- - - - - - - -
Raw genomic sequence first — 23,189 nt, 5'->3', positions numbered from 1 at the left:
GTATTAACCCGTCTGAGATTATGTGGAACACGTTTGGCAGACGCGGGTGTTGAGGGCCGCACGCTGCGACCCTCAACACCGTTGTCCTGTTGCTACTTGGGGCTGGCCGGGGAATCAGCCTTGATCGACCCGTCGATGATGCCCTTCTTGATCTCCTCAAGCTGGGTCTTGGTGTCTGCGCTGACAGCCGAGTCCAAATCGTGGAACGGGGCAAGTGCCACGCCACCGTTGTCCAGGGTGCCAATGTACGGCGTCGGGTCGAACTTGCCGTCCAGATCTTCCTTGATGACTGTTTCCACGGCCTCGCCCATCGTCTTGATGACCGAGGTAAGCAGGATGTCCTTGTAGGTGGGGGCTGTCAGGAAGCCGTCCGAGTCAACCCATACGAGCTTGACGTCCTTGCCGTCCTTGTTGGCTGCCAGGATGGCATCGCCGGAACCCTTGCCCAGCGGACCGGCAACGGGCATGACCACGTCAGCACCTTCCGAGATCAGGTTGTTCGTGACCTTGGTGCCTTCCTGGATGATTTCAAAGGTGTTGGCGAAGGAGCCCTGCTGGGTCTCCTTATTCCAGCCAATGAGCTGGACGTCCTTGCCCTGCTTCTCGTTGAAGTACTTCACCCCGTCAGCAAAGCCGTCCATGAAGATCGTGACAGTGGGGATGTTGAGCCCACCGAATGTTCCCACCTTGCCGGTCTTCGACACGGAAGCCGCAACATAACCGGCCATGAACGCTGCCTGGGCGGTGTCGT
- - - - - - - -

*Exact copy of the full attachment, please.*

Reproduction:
Raw genomic sequence first — 23,189 nt, 5'->3', positions numbered from 1 at the left:
GTATTAACCCGTCTGAGATTATGTGGAACACGTTTGGCAGACGCGGGTGTTGAGGGCCGCACGCTGCGACCCTCAACACCGTTGTCCTGTTGCTACTTGGGGCTGGCCGGGGAATCAGCCTTGATCGACCCGTCGATGATGCCCTTCTTGATCTCCTCAAGCTGGGTCTTGGTGTCTGCGCTGACAGCCGAGTCCAAATCGTGGAACGGGGCAAGTGCCACGCCACCGTTGTCCAGGGTGCCAATGTACGGCGTCGGGTCGAACTTGCCGTCCAGATCTTCCTTGATGACTGTTTCCACGGCCTCGCCCATCGTCTTGATGACCGAGGTAAGCAGGATGTCCTTGTAGGTGGGGGCTGTCAGGAAGCCGTCCGAGTCAACCCATACGAGCTTGACGTCCTTGCCGTCCTTGTTGGCTGCCAGGATGGCATCGCCGGAACCCTTGCCCAGCGGACCGGCAACGGGCATGACCACGTCAGCACCTTCCGAGATCAGGTTGTTCGTGACCTTGGTGCCTTCCTGGATGATTTCAAAGGTGTTGGCGAAGGAGCCCTGCTGGGTCTCCTTATTCCAGCCAATGAGCTGGACGTCCTTGCCCTGCTTCTCGTTGAAGTACTTCACCCCGTCAGCAAAGCCGTCCATGAAGATCGTGACAGTGGGGATGTTGAGCCCACCGAATGTTCCCACCTTGCCGGTCTTCGACACGGAAGCCGCAACATAACCGGCCATGAACGCTGCCTGGGCGGTGTCGT